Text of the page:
Both also sport features like IP68 dust and water resistance, a particularly strong selling point for the FE at its mid-range price point, though it is common among flagships.
The only notable difference between the two smartphones is the screen; the regular Galaxy S23 sports a compact 6.1-inch display, while the S23 FE sports a larger 6.4-inch display.
We were a particular fan of the regular S23’s size in our review, noting just how nice it was to use and hold one-handed. The S23 FE’s slightly larger dimensions mean this isn’t quite the same, but it’s still a smaller option than the sea of 6.7-inch alternatives.
Both are broadly similar with FHD+ resolution, Dynamic AMOLED 2X display tech, a 120Hz refresh rate and support for HDR10+, though the S23 does feature LTPO tech that lets it drop down to as little as 48Hz to improve battery efficiency. It’s also slightly brighter with a maximum brightness of 1750nits compared to the S23 FE’s 1450nits, but this won’t be noticeable in most conditions.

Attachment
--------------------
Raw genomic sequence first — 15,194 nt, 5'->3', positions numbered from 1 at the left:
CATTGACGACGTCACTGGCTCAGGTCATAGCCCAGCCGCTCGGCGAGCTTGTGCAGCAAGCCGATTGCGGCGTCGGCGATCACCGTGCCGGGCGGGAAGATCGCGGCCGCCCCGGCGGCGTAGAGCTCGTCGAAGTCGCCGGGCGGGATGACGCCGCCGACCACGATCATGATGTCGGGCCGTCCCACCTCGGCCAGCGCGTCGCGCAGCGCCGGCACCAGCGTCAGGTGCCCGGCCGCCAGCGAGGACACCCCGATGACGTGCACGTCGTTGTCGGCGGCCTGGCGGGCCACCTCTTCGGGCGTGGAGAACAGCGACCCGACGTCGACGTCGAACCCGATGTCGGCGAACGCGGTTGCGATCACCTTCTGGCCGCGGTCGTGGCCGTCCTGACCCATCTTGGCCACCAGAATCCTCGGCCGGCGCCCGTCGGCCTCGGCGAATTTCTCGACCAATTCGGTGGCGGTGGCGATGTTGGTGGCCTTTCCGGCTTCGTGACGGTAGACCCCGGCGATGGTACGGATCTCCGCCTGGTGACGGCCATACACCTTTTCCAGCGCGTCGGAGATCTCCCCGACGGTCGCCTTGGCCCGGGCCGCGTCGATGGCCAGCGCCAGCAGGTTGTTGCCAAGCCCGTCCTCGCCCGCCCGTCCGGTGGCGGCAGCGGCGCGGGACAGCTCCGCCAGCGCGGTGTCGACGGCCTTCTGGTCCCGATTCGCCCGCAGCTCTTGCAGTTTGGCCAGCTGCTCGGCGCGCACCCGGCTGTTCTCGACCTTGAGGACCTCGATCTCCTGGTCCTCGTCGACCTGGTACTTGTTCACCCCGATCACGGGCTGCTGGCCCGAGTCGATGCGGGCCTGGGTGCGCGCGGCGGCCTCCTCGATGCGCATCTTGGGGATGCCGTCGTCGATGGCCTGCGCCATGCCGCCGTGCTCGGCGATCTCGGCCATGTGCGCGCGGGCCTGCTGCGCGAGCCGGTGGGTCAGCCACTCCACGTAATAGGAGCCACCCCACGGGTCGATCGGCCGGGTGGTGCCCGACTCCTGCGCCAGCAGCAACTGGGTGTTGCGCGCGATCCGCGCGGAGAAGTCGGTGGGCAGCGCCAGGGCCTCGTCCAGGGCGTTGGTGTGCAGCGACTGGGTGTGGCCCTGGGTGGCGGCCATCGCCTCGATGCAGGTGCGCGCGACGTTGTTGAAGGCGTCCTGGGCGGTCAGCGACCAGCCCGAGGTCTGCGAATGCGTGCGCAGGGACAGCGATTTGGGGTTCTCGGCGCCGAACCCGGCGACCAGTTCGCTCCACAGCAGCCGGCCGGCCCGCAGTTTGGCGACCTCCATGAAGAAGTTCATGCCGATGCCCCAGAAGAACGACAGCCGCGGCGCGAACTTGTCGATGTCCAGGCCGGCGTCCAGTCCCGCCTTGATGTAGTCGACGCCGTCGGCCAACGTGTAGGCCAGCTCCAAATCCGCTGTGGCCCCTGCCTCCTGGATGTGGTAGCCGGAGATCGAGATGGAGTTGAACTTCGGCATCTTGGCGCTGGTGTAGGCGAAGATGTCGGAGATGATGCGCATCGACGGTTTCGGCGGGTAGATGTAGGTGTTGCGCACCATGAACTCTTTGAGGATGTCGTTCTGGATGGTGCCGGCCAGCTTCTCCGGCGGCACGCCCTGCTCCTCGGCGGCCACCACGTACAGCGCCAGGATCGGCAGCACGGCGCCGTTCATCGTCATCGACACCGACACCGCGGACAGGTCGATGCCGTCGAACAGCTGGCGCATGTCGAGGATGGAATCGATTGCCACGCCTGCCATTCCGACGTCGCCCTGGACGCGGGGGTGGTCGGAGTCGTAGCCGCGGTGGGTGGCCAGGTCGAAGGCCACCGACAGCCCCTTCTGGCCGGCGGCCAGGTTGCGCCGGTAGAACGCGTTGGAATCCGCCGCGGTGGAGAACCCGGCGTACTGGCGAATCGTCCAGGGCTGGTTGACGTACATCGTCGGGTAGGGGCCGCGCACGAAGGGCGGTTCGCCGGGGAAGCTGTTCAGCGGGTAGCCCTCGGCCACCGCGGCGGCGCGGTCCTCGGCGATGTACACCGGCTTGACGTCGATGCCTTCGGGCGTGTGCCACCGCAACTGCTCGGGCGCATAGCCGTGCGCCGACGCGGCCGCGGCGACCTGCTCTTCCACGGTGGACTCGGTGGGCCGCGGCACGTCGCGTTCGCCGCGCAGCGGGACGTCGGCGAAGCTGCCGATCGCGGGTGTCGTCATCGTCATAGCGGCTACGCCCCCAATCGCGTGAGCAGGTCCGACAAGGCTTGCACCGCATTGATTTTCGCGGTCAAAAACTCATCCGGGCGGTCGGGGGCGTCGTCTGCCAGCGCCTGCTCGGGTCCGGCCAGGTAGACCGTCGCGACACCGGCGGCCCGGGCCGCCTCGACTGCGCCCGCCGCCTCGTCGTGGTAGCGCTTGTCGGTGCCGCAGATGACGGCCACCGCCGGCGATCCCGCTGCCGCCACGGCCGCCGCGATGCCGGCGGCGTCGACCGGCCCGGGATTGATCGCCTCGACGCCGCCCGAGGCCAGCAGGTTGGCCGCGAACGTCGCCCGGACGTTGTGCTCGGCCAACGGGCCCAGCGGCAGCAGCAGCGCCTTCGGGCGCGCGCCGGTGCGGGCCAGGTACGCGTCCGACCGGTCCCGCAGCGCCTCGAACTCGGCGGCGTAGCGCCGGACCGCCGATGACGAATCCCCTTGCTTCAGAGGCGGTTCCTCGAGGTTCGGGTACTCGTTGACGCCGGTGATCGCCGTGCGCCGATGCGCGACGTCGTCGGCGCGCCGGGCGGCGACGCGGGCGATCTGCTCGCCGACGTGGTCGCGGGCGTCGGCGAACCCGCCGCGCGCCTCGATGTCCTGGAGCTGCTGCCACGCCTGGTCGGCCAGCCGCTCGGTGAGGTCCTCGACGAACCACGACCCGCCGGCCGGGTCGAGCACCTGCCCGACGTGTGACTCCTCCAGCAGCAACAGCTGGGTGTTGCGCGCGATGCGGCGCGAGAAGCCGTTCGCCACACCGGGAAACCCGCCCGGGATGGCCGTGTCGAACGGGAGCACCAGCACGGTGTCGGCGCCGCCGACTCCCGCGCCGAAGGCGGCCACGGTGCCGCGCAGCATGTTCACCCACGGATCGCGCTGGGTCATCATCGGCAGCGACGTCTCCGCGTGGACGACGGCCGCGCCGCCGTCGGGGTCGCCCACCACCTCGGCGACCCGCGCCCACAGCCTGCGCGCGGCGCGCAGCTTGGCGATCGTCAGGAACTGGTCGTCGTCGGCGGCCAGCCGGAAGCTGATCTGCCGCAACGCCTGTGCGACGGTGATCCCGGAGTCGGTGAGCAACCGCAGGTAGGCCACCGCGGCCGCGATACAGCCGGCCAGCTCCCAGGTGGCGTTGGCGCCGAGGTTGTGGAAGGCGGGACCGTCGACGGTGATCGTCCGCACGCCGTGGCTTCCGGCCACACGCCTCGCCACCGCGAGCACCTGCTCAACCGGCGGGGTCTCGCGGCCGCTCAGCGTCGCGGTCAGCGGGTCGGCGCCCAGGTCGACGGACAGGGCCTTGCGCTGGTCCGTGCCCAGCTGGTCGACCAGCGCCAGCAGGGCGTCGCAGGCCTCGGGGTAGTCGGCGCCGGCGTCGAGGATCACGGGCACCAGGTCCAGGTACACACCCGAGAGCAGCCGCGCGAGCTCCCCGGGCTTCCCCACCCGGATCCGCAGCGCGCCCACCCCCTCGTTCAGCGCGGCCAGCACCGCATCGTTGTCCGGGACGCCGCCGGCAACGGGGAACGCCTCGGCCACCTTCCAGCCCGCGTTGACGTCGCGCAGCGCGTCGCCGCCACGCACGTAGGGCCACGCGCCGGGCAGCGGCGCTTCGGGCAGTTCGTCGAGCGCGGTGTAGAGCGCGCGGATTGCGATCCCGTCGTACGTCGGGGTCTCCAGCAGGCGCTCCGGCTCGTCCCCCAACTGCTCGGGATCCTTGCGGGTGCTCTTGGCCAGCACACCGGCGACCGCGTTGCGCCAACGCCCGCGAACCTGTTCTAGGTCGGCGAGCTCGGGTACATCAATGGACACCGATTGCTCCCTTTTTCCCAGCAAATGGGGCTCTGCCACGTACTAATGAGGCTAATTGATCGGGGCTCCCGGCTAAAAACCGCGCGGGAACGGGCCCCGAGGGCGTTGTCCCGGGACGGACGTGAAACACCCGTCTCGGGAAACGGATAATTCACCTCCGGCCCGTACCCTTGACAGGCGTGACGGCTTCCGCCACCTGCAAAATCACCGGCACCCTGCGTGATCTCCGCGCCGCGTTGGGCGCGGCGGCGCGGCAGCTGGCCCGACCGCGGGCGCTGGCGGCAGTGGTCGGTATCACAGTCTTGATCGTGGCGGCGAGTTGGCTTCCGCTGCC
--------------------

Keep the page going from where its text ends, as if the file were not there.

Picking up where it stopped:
Regardless of which you opt for, you’ll get a crisp, vibrant display experience with inky blacks that AMOLED tech is well regarded for.
The Samsung Galaxy S23 FE and S23 have a surprisingly similar camera setup despite the differences in price.
That means that both sport a trio of lenses on the rear including identical 50MP main and 12MP ultrawide snappers, along with a telephoto lens. The S23 FE’s telephoto is a 3x 8MP sensor while the regular S23 has a higher megapixel 12MP 3x telephoto, but it’s still impressive to see a telephoto on a mid-range phone. That really helps the S23 FE stand out from the competition, even if it is near-identical to the flagship S23.